Code Injection

Note, first of all, that the INJECT statement does not exist in Legacy JavaCC.

INJECT allows you to specify extra code that will be placed (or “injected”) in generated java code. It can appear anywhere in your grammar where you could place a BNF production or Token production. It can be written in one of two forms.

1. An INJECT block that specifies the class name

This form a class (or interface) name and looks something like this:

 INJECT Foobar : 
    implements IFoobar;
     private Foo value;
     public Foo getValue() { return value; }
     void setValue(Foo value) { this.value = value; }

The above snippet should be self-explanatory. The INJECT statement specifies the class in which to inject the code. In this example, it is Foobar. The first block after the colon is a prologue in which you can specify imports as well as en extends and/or an implements clause. The second block contains the actual code to be injected in the type declaration itself.

Since an INJECT block can be placed anywhere in your grammar file where you could put a production, you would naturally tend to place the above snippet next to the relevant BNF production, which would, of course, be the Foobar production.

2. The INJECT block with no type specified

The other form of writing INJECT does not specify the class into which the code will be injected. That looks something like this:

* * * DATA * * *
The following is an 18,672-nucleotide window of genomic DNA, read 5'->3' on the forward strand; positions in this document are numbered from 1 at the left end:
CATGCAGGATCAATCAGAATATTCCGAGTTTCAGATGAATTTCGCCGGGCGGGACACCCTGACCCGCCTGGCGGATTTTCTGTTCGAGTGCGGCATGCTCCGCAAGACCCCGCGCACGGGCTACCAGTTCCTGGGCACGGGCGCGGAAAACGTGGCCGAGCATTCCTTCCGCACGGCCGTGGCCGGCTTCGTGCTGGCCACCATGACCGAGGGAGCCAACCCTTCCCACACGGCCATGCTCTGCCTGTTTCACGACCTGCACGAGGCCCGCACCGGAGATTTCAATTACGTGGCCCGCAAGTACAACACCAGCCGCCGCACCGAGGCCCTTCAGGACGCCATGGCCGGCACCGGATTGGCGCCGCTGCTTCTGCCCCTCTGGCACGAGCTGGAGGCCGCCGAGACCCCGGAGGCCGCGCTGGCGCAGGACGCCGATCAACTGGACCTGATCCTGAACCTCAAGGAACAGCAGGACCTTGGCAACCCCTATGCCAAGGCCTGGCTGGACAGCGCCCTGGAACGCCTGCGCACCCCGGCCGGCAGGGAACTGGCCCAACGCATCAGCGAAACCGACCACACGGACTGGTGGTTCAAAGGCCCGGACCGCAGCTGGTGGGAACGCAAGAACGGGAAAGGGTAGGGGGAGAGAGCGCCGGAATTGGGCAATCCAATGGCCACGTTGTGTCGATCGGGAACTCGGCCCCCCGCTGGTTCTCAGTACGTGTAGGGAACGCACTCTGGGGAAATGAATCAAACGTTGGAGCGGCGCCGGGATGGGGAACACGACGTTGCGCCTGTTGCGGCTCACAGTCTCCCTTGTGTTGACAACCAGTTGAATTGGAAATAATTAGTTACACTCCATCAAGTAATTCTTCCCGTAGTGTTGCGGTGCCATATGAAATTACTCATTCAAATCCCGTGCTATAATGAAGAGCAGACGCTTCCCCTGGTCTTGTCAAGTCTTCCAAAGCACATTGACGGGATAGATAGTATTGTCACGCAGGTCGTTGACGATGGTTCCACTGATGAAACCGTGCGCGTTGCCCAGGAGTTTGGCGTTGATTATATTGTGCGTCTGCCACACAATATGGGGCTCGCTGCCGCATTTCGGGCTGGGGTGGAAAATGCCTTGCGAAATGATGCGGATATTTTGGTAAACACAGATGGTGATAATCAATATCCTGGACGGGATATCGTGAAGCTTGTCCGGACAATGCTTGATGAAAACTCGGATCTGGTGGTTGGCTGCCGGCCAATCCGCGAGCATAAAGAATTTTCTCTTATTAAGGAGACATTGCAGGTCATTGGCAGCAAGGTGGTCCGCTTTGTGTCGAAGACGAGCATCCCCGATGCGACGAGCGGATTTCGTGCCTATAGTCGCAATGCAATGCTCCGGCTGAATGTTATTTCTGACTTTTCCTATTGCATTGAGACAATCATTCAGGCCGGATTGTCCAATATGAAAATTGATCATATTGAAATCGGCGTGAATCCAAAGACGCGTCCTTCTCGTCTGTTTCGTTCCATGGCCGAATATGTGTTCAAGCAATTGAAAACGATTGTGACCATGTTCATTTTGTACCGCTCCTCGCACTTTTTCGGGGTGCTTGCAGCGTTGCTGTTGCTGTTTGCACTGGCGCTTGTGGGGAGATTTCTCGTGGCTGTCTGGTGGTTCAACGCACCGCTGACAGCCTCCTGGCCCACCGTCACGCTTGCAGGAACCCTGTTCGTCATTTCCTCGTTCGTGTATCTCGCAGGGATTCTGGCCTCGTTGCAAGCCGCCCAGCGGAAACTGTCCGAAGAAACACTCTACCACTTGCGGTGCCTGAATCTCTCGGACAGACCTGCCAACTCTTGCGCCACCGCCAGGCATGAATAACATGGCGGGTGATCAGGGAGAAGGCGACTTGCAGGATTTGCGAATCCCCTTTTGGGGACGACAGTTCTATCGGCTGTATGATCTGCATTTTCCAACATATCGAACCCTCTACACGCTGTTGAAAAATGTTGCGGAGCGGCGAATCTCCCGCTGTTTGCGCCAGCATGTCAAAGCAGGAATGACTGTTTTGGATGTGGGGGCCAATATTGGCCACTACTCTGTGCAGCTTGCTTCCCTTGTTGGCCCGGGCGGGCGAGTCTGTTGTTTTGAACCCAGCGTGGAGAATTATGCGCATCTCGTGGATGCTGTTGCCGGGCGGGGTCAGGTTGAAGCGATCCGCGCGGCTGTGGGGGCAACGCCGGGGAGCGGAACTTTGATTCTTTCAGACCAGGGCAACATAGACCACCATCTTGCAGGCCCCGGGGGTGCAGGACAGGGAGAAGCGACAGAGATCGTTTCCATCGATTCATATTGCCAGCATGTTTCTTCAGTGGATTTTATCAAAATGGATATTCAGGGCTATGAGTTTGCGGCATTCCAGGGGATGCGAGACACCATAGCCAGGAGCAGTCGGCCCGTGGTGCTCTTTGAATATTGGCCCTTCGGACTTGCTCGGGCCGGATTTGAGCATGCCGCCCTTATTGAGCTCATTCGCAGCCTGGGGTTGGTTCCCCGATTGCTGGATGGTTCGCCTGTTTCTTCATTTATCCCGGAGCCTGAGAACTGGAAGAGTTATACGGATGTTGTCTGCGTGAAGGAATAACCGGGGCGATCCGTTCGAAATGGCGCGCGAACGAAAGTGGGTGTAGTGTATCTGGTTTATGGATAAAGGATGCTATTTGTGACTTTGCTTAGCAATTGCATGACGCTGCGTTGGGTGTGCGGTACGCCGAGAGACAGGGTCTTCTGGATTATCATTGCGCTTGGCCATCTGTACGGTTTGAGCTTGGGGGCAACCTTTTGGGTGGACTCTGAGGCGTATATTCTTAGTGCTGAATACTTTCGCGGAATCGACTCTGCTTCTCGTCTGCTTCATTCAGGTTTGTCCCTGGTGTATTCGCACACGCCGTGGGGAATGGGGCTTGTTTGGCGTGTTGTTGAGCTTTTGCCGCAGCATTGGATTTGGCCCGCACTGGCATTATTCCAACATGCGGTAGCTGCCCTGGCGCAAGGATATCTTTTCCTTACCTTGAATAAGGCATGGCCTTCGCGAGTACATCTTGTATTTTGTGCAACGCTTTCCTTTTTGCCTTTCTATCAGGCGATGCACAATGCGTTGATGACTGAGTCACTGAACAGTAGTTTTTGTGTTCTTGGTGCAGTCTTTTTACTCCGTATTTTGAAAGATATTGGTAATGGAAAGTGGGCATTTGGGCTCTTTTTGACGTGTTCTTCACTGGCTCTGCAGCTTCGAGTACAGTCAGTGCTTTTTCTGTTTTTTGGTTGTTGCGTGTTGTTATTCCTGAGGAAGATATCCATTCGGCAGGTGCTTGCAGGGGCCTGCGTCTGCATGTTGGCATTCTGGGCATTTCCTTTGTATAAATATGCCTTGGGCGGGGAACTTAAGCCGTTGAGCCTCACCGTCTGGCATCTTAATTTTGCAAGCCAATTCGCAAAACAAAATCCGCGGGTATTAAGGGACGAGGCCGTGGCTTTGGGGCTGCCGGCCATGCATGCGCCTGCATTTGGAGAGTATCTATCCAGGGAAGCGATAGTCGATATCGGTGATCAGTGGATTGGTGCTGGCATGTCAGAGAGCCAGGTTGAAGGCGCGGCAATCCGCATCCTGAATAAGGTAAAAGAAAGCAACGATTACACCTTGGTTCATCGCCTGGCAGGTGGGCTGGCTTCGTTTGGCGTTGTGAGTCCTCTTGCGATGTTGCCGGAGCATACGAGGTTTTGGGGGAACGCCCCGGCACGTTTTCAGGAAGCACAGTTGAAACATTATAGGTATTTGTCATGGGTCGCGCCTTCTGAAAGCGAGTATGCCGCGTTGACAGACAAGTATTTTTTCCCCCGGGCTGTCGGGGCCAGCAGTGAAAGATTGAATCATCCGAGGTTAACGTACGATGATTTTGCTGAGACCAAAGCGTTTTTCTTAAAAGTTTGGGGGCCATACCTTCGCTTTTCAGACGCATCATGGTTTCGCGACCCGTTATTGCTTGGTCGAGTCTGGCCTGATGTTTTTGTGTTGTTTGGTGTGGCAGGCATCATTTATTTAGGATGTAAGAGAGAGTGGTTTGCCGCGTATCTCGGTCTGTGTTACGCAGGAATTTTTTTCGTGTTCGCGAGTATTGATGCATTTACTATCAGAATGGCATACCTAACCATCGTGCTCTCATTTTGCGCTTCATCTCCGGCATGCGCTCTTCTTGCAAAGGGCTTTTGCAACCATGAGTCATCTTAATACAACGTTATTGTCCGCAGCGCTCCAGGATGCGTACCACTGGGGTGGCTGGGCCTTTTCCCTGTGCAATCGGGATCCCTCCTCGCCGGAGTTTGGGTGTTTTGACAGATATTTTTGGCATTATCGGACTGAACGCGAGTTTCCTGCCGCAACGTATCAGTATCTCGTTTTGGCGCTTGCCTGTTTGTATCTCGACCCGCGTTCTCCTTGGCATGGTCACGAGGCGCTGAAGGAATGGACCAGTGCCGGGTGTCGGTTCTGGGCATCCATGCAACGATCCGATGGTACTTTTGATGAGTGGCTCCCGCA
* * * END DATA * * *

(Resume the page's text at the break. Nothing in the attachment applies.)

INJECT : {

     public Token implements Edible {

         public void eatMe(Eater e) {

The above code causes the code within the block to be injected inside the generated file – in this example, it would be presumably so that the Token object can implement the interface.

Using injected code is incompatible with post-editing the files

It is important to realize that post-editing generated files and using INJECT are mutually exclusive – well, at least on a file by file basis. JavaCC 21 assumes that any file into which you inject code is to be regenerated each time. Thus, any changes you make by post-editing the generated source would be overwritten. Of course, that said, the INJECT feature was designed to supersede the post-editing of generated files, which is basically… evil.

Note that the other way of altering the generated code (that is also unavailable in Legacy JavaCC) is to provide custom FreeMarker templates. However, that should only be necessary quite rarely.